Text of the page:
• Attachment 3 - Monthly PAR with Multiple Cost Objectives for Employee with Fixed-Schedule (if not using the “Fixed Schedule” system)
  • Attachment 4 - Employee Certification and Schedule – Employee with Fixed Schedule (if using the “Fixed Schedule” system)


Laws and Regulations

ESSA Law and Non-Regulatory Guidance

Education Department General Administrative Regulations (EDGAR)

  • EDGAR Title 34, Code of Federal Regulations (CFR), Parts 75-59, 81-86 and 97-99
    • 2 CFR Part 200 is commonly referred to as “Uniform Grants Guidance (UGG)”, “Omni-Circular”, or “Super Circular”
  • Uniform Guidance Technical Assistance for Grantees
  • Uniform Administrative Requirements, Cost Principles, and Audits for Federal Awards 2 CFR Part 200

Single Audit

For additional questions about fiscal laws and regulations: Contact Amy Harris, Financial Services, 360-725-6280.

Records Retention

Records from a federal grant must be retained for five years, plus the current year, for a total of six years. If a district has a pending audit, the records must be retained until the audit is settled.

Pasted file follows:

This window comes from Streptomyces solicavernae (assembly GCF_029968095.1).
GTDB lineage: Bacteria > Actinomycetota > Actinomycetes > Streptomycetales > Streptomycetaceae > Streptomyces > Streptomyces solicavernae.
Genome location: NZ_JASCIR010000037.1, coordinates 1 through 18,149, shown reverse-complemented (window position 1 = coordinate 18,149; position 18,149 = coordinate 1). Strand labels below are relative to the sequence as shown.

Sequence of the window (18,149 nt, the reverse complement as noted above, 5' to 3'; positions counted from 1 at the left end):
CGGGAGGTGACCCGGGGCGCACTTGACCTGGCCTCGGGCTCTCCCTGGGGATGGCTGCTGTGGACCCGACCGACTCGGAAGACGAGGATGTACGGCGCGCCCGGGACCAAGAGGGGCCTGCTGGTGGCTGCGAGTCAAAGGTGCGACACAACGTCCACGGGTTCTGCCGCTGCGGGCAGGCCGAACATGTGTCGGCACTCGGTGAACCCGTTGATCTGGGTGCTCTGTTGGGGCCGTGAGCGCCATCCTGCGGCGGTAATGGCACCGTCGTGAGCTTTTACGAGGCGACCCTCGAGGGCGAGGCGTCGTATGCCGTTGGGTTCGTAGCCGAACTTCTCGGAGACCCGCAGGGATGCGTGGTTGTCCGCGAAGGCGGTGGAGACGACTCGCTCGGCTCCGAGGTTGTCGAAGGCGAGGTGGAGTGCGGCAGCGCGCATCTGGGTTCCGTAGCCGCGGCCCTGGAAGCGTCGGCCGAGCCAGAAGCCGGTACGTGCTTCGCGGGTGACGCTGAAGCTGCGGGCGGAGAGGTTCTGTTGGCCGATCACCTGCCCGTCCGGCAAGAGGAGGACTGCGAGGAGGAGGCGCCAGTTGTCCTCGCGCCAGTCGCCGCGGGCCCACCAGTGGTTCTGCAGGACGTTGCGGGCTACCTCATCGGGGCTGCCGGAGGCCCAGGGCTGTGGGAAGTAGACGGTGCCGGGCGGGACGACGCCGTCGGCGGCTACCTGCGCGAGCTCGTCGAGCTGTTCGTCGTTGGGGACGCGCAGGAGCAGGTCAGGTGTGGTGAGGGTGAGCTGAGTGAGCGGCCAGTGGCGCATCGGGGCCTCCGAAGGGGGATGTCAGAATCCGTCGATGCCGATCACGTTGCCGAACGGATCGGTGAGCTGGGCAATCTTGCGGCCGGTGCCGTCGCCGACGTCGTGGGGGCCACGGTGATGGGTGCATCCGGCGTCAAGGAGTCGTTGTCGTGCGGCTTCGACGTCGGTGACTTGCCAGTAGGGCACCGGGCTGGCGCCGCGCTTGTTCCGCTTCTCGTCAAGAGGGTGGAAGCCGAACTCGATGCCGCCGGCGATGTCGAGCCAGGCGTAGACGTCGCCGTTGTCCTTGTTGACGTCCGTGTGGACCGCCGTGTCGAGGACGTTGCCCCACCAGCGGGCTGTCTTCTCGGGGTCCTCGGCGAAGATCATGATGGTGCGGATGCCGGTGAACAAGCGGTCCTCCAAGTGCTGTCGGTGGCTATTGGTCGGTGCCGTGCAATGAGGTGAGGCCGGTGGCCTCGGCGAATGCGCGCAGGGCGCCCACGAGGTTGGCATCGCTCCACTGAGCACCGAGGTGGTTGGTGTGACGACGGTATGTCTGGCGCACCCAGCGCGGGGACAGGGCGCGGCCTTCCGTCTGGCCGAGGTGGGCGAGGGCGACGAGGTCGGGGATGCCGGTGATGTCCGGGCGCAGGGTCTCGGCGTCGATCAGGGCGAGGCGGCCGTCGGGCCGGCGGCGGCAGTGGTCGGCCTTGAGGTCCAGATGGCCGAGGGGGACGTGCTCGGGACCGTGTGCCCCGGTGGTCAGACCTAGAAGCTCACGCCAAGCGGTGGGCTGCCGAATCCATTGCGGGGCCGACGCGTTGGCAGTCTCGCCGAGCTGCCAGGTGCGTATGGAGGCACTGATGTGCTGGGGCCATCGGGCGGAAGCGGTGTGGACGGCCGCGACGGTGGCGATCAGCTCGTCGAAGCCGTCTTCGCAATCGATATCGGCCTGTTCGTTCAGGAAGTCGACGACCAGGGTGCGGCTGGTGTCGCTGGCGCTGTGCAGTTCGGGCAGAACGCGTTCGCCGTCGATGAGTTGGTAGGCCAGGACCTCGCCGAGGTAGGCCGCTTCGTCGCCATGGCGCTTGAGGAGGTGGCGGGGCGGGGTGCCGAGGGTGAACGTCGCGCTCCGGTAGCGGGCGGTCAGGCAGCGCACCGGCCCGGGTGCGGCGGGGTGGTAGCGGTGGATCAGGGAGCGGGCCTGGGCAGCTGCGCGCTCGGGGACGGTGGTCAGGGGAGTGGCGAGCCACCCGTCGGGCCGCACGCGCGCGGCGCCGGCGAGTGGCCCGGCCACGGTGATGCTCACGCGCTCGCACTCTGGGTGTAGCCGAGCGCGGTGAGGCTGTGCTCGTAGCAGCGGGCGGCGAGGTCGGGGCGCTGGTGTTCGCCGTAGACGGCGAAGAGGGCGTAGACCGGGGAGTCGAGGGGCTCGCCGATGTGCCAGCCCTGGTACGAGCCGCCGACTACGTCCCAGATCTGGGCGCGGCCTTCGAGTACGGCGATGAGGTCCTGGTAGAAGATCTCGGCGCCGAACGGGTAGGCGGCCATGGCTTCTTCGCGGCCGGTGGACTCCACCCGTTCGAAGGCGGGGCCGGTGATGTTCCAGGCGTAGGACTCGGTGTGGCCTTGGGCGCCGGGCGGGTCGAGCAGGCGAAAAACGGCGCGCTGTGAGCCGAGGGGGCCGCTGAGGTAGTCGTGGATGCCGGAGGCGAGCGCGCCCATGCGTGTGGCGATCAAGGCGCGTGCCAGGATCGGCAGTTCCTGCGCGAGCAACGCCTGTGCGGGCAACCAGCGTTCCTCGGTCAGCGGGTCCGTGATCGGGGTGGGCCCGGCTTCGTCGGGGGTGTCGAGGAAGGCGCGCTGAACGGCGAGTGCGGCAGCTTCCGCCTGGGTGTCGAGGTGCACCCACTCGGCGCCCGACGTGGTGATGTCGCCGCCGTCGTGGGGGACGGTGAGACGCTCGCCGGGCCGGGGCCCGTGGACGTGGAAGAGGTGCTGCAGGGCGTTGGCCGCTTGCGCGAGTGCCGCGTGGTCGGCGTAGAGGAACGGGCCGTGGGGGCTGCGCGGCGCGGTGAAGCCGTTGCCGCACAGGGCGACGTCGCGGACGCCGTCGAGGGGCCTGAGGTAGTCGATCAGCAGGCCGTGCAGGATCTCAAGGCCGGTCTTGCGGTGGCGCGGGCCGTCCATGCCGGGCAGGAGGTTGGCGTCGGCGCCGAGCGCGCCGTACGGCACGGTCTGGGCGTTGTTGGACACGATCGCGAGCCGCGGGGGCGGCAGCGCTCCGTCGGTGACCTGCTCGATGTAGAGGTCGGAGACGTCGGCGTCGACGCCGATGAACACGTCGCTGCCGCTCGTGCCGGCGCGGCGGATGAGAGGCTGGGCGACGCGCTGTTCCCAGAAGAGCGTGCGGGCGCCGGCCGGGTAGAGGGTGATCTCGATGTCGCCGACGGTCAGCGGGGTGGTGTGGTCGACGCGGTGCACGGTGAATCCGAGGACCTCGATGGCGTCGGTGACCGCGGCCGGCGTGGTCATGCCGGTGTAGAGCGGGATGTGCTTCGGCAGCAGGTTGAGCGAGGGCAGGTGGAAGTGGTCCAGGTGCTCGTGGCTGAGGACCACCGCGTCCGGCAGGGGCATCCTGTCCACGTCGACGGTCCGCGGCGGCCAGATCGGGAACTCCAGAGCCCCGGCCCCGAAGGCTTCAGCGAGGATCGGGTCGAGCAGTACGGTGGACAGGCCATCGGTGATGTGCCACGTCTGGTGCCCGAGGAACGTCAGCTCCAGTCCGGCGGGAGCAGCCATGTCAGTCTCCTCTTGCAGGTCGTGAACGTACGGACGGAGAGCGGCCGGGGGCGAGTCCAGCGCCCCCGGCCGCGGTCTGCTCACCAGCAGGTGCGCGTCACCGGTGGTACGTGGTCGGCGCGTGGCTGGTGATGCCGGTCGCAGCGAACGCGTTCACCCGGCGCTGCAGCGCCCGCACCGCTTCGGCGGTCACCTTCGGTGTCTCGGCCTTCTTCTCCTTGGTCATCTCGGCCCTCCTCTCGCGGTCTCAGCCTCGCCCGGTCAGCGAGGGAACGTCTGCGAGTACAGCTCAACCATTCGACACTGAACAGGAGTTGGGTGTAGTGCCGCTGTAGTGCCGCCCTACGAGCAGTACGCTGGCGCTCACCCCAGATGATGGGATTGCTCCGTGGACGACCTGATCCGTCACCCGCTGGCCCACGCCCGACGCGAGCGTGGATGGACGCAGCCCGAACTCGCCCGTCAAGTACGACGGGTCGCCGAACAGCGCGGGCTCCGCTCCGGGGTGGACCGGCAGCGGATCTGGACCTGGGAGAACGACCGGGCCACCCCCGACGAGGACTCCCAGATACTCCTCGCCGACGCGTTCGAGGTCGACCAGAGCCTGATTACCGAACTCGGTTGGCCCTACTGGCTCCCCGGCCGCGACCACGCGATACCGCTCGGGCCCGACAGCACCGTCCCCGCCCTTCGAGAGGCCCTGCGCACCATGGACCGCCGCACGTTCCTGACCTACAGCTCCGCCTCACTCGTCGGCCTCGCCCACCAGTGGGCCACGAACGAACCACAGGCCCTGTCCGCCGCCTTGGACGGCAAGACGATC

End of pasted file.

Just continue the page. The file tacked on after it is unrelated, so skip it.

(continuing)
The Secretary of State (SOS) has a guide to scan/image record retention requirements for compliance with state law. SOS also has a calendar of trainings that district personnel may find helpful. For more information on these and other resources for record retention, go to the SOS website.


Data and Funding Summaries

Title I, Part A Schools in Washington State

Title I, Part A Schoolwide and Targeted Assistance Schools 2018–19

Washington State Poverty Data and Measures (FRPL and CENSUS)

  • Common questions asked about poverty measures for K-12 students in Washington State for Learning Assistance Program and Title I, Part A funding
  • Data Appendices


Allocations and Applications

Form Package 201

Final Title I, Part A allocations for each school year can be accessed through Form Package (FP) 201.



   Updated 4/11/2019